CAMINO TYPOGRAPHY 3: INCISED PLAQUE IN THE CLAUSTRO ALTO OF LEON CATHEDRAL. PHOTO: GRAHAM WARD
This beautiful stone plaque, elaborately carved with embellished lettering, retains its original polychromed colour.
CAMINO TYPOGRAPHY 4: TRAVEL BOOKSHOP, BURGOS PHOTO: GRAHAM WARD 2005
This wonderful fascia is to be found near the cathedral square in Burgos. The Art Deco feel of the typography lends the shop a timeless quality all of its own.
CAMINO TYPOGRAPHY 5: METAL SIGN NEAR ATAPUERCA, CAMINO DE SANTIAGO. PHOTO. C. GRAHAM WARD 2005
This stencilled sign, complete with scallop shell logo, marks the boundary of the Atapeurca region of Navarre, the province which includes the cathedral city of Burgos. The Sierra de Atapuerca is of prehistoric significance, and is honeycombed with ancient cave dwellings. In 1992, human remains were discovered here. So ancient was the find, the so-called 'Atapeuerca Man', may constitute the earliest example of 'homo sapiens' in Europe.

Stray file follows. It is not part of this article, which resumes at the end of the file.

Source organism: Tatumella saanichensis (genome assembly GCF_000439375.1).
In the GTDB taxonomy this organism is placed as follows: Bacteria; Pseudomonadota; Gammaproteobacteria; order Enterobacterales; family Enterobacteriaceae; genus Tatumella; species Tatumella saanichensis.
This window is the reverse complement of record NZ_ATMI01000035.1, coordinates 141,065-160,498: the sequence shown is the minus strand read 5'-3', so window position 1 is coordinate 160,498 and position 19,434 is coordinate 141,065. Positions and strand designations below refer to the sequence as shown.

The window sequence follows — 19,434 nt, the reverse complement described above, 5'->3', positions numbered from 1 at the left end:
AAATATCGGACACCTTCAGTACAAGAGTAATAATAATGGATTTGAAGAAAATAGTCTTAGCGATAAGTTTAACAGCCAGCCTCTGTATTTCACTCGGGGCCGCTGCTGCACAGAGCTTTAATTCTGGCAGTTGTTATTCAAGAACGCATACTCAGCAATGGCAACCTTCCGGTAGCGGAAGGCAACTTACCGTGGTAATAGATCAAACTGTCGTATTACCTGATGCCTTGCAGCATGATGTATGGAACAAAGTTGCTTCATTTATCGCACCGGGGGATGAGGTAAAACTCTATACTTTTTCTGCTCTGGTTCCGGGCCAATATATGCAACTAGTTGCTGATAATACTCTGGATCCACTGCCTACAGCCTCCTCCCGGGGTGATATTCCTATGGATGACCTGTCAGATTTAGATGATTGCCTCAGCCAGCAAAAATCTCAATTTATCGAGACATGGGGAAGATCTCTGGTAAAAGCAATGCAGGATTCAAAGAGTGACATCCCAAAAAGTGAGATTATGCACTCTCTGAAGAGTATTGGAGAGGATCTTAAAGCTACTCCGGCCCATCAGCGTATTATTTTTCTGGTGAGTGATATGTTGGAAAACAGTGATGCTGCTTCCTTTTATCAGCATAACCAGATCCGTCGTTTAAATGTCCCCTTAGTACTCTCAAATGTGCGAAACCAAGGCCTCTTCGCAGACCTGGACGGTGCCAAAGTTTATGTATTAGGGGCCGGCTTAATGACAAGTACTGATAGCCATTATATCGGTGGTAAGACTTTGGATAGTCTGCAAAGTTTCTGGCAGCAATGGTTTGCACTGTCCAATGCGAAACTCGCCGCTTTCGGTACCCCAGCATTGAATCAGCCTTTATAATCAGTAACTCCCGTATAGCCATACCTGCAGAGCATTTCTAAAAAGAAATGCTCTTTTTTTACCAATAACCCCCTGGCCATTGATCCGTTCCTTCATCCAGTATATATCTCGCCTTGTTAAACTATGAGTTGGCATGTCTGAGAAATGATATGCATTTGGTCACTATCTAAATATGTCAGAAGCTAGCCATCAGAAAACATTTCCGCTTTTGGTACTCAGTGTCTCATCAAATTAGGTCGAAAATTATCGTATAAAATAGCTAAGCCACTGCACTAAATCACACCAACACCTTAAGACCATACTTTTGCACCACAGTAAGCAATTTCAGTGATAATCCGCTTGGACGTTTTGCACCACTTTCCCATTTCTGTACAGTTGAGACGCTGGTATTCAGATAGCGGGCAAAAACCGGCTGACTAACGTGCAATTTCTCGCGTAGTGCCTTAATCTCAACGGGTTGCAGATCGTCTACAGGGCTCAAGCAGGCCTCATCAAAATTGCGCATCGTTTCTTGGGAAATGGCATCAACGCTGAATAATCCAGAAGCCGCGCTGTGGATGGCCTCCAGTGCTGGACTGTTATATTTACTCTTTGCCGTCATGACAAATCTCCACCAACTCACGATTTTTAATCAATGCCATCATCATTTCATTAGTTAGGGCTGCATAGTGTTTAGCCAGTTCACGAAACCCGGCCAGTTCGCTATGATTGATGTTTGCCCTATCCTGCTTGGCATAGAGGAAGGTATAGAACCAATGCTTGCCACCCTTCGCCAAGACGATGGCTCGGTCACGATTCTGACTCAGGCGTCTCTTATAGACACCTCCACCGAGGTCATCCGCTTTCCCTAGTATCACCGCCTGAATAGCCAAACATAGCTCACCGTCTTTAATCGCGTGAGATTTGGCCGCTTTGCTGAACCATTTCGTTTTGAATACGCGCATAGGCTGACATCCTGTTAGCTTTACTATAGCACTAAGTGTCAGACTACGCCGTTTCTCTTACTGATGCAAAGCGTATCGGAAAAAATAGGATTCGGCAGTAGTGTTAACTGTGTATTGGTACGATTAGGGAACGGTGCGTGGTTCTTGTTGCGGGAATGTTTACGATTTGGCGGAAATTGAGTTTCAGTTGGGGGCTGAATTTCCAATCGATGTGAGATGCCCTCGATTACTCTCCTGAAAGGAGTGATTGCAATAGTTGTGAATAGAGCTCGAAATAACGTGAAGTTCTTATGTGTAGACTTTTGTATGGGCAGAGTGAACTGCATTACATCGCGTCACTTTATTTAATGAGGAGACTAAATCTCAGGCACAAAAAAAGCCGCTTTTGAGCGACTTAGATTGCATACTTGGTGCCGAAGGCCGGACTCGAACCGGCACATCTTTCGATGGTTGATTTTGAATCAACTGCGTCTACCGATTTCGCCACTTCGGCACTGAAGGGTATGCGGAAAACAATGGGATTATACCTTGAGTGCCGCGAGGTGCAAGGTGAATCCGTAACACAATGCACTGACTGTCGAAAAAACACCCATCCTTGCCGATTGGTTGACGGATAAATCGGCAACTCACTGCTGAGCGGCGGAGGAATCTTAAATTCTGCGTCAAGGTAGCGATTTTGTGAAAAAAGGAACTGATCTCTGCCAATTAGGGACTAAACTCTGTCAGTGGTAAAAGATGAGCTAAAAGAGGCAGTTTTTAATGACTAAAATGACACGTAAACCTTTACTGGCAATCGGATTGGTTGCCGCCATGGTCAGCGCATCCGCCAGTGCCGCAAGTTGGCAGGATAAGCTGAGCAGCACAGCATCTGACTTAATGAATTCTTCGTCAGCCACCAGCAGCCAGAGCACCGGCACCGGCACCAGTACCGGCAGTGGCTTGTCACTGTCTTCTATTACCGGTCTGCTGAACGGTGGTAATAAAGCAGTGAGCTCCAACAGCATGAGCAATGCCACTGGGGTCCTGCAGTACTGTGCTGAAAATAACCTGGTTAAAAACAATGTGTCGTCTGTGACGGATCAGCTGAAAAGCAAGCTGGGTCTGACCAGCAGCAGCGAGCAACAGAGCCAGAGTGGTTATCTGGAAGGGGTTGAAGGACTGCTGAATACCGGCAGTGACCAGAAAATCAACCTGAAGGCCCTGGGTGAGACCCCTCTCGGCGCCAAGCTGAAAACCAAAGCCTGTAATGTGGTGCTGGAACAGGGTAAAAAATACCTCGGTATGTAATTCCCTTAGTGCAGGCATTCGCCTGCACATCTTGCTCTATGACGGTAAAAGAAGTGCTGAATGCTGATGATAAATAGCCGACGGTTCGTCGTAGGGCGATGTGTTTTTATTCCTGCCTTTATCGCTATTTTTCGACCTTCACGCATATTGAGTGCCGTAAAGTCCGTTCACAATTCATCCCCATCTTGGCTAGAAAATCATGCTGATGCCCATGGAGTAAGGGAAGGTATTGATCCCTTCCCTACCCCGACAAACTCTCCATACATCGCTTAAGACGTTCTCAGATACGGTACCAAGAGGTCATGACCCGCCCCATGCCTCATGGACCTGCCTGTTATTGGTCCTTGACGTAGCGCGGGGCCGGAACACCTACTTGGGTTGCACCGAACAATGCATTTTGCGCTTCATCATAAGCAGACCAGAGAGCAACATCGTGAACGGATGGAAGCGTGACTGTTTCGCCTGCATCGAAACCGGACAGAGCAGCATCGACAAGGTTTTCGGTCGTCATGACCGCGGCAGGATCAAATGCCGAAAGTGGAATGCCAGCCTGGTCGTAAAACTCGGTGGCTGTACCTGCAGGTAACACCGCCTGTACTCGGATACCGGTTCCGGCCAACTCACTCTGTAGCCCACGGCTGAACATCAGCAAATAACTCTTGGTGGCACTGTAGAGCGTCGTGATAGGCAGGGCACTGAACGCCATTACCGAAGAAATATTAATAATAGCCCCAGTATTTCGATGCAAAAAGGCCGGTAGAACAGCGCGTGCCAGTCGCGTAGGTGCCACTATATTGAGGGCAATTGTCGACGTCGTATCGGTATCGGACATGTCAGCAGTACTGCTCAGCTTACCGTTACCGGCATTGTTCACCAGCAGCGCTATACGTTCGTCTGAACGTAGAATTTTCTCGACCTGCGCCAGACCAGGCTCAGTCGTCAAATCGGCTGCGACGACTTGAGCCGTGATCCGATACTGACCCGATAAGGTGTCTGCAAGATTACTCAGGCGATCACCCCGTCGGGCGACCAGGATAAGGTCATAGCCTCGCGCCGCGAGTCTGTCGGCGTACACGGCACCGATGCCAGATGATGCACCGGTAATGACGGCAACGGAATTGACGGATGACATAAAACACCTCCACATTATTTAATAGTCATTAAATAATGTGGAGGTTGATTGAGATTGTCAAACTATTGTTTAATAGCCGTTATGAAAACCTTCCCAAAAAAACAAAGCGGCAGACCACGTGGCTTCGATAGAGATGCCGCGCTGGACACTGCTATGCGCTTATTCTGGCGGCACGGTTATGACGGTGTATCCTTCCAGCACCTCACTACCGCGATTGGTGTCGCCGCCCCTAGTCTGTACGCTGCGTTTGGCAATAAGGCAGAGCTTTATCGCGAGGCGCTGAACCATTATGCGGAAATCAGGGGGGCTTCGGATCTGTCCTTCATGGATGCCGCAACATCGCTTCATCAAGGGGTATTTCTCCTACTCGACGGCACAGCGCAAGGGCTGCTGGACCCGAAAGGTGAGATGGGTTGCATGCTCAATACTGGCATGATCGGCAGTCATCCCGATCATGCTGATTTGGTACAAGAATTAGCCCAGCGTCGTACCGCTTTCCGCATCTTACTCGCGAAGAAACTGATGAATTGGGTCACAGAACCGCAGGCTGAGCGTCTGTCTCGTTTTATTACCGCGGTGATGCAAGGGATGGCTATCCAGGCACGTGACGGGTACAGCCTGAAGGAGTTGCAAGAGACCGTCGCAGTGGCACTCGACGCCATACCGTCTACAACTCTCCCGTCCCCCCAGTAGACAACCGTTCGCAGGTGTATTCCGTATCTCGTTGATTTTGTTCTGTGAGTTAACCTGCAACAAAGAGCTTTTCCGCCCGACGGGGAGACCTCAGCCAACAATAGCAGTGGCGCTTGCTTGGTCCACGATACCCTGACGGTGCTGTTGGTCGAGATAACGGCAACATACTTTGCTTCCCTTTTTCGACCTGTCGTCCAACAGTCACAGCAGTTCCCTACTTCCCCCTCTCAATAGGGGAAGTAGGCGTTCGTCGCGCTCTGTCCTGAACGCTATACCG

Pilgrim Door, Castrillo de los Polvazares photo: c. Graham Ward 2005
This striking door is to be seen at Castrillo de los Polvazares, a tiny village between Astorga and Rabanal on the Camino de Santiago. It is regarded as the most typical village of the Maragato region, and was immortalised by Concha Espina in her novel 'The Maragato Sphinx'. The creator of the door is justly proud of his work, and is invariably on hand to sell you his wares.
A SONG IN STONE: PHOTO C. GRAHAM WARD 2005